With roots running back to at least 1877, Avery Co., Peoria, Ill., was an established agricultural equipment manufacturer when this advertisement appeared in the September 1911 issue of The Threshermen's Review.
Avery originally set up shop to manufacture corn planters and cultivators, but by 1891 the company had moved into the growing market for steam traction engines.
Avery's earliest offerings were conventional single-cylinder machines, but in 1904 the company unveiled its first undermounted steam traction engine.
The Avery undermounted engine won the company accolades for its strength and durability, and in the course of the next decade Avery built undermounted engines ranging from 12 to 120 hp.
Like other manufacturers, Avery had its eye on the growing market for gas-powered tractors, and in about 1910 the company introduced a 25 hp machine. According to C.H. Wendel's Standard Catalog of Farm Tractors, 1890 to 1960, the machine performed so poorly at that year's tractor trials in Winnipeg, Canada, that it was withdrawn from the market.
The following year, however, Avery got it right, introducing the 20-35 shown at right. With 20 drawbar horsepower and 35 belt horsepower, the new model was well-received by the market and set Avery on its course for the next 13 years.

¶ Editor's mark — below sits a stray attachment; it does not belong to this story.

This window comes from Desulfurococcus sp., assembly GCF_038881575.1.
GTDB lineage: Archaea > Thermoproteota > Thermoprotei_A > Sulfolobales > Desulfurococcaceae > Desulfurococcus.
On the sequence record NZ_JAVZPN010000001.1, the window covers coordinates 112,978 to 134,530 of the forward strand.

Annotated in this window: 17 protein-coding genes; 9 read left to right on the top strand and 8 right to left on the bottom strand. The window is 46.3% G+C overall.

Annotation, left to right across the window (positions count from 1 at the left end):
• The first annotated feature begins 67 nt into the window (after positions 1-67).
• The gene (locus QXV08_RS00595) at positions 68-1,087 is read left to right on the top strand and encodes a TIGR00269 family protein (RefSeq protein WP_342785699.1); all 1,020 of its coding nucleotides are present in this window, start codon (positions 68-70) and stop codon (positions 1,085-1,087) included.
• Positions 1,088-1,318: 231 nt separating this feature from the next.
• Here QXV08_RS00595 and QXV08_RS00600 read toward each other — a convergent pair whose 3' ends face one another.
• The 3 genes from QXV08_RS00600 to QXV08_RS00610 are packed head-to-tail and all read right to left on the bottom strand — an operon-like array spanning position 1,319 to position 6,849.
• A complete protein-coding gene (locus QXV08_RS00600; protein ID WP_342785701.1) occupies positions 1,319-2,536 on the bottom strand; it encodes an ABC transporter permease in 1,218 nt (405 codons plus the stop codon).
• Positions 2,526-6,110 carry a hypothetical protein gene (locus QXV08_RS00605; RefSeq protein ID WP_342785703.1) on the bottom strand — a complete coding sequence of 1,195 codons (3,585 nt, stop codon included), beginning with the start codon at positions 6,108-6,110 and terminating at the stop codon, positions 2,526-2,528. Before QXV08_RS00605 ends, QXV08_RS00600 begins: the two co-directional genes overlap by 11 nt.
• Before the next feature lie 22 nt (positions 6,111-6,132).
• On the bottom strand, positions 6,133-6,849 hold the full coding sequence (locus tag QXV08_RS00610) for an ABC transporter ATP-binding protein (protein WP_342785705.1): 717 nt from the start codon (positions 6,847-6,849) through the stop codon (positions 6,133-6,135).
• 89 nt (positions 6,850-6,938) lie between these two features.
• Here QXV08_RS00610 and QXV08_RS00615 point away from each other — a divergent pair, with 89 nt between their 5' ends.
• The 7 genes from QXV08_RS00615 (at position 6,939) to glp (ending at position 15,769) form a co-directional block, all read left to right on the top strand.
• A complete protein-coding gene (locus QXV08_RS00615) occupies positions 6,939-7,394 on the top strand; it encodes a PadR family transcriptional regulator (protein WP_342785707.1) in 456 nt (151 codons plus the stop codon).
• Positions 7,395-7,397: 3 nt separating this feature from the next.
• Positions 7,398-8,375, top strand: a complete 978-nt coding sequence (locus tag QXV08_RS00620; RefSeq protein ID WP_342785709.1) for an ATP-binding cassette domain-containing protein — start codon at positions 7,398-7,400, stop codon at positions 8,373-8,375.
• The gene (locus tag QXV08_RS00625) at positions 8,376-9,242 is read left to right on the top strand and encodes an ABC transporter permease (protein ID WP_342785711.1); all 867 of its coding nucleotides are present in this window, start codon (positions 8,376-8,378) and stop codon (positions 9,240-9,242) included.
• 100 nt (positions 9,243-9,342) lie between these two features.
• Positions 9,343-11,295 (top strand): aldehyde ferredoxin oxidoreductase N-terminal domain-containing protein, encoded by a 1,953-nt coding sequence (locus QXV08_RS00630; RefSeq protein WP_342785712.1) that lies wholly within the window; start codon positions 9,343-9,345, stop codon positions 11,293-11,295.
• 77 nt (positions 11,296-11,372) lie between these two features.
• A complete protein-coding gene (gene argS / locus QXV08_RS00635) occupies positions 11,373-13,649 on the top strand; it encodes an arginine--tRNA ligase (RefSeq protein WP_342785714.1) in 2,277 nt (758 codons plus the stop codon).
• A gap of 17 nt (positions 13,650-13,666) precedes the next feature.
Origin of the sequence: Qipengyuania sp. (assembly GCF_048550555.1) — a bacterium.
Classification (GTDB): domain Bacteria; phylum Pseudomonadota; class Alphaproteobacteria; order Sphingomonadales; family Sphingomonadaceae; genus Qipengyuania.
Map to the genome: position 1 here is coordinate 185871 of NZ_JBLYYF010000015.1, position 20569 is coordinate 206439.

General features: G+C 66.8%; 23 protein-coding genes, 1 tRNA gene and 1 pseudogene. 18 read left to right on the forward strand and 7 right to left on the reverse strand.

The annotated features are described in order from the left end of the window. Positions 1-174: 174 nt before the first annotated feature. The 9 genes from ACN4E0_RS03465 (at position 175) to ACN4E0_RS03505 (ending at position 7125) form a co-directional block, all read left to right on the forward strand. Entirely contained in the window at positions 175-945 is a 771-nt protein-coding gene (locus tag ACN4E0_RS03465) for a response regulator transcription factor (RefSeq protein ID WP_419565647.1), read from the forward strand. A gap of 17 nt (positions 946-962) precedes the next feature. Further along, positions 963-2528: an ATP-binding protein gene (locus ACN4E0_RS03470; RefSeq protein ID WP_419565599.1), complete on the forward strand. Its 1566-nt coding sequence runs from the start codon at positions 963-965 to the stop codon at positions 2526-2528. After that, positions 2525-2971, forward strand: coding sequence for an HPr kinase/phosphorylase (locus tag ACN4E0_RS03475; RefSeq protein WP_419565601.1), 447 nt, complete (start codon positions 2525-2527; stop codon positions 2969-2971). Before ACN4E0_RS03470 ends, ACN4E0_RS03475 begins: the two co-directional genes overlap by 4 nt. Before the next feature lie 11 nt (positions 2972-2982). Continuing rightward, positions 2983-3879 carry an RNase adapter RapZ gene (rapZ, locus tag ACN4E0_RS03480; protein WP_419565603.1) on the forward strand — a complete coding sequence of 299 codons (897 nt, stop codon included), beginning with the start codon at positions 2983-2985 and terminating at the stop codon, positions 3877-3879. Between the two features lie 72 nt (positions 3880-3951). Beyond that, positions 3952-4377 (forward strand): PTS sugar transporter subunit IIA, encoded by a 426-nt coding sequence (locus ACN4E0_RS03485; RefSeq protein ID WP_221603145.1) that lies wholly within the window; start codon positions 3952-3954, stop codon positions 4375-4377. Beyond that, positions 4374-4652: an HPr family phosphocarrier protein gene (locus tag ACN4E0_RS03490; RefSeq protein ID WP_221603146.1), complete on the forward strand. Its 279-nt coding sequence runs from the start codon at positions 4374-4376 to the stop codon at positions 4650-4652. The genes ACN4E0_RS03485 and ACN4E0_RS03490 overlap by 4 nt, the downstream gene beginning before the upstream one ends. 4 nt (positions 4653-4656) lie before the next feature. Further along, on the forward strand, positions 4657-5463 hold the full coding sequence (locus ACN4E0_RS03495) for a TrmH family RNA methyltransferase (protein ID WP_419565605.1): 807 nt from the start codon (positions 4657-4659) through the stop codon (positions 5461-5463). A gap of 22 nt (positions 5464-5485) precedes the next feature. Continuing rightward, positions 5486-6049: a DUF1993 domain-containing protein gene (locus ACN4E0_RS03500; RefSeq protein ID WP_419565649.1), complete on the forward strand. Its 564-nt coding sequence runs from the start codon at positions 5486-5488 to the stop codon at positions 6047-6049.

As Avery's gas-powered tractors flourished, its production of steam traction engines settled into a slow decline, a trend all the "old line" manufacturers of steam traction engines were experiencing.
In 1924, Avery declared bankruptcy, and although the company reorganized (at least twice) and continued operations up to World War II, its position as a leader in the tractor industry was over.
In the intervening years, however, Avery Co. was a powerful and respected figure in tractor innovation and manufacturing. Its undermounted steam traction engines are highly sought by collectors today, and its early gas-powered tractors have a strong and committed following.
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